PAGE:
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GRAMOPHONE (12/2014)
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Reviewer:  David Vickers

Romina Basso collaborates with the Greek continuo trio Latinitas Nostra in this curate’s egg of laments by Italian composers of the seicento. I’m not too sure about the Middle Eastern viola da gamba improvisation that launches Lagrime mie by Venetian noblewoman Barbara Strozzi (a pupil of Cavalli), but Basso sings with emotional virtuosity in an intensely plangent performance. A capriccio by Frescobaldi leads into Monteverdi’s famous lament from his otherwise lost 1608 opera Arianna, in which the performers settle down and let the sentimental rhetoric of the music speak for itself.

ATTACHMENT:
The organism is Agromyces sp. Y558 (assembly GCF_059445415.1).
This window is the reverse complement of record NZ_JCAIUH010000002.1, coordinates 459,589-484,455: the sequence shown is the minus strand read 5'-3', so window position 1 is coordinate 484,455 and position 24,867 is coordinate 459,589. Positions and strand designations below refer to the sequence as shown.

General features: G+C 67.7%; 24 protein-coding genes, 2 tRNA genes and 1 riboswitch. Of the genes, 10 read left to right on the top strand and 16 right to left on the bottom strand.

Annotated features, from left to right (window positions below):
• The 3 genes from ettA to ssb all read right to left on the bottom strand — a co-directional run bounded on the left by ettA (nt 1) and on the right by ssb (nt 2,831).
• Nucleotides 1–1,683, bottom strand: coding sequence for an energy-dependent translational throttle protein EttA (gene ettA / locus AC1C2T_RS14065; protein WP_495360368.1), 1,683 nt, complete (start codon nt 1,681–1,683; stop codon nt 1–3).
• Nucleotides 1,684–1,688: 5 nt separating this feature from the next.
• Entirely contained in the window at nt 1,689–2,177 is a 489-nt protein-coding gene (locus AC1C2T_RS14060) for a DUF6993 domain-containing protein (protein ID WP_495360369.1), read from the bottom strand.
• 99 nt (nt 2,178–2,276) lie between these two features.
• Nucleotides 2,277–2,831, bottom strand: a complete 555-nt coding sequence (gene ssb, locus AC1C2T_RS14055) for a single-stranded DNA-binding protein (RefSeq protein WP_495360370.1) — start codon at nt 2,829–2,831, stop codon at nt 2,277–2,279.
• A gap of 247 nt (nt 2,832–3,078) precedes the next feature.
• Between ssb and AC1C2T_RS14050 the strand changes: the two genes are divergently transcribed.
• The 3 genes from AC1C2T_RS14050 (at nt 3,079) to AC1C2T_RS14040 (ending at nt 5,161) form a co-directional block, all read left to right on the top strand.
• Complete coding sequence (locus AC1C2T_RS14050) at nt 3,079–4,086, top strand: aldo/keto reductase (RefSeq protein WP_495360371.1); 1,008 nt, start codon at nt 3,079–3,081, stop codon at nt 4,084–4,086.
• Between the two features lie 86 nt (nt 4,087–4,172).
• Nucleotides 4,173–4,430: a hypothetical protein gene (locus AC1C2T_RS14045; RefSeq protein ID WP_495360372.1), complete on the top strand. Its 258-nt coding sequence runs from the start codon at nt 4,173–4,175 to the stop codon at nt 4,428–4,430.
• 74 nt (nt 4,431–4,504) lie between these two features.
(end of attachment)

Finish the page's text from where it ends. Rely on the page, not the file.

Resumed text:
In other selections the continuo accompaniments tend to be characterised strongly, with some infrequent lapses into wildness. But there is no denying the instrumentalists are given a full rein to express themselves. This does not always benefit all of the music all of the time, but these works have been recorded to high standards before, so there are alternative approaches available for the faint-hearted. A softly arpeggiated toccata by Kapsberger introduces Rossi’s depiction of Queen Christina of Sweden’s anguish upon learning of the death of her husband, King Gustavus Adolphus, in the Battle of Lützen. The subject matter and style of Rossi’s lament is irreverently satirised in Squarciato appena avea, attributed inconclusively to Provenzale. Involving four additional singers, a violinist and a percussionist, this sly comical parody quoting bawdy folksongs serves as an engrossing endnote and antidote.
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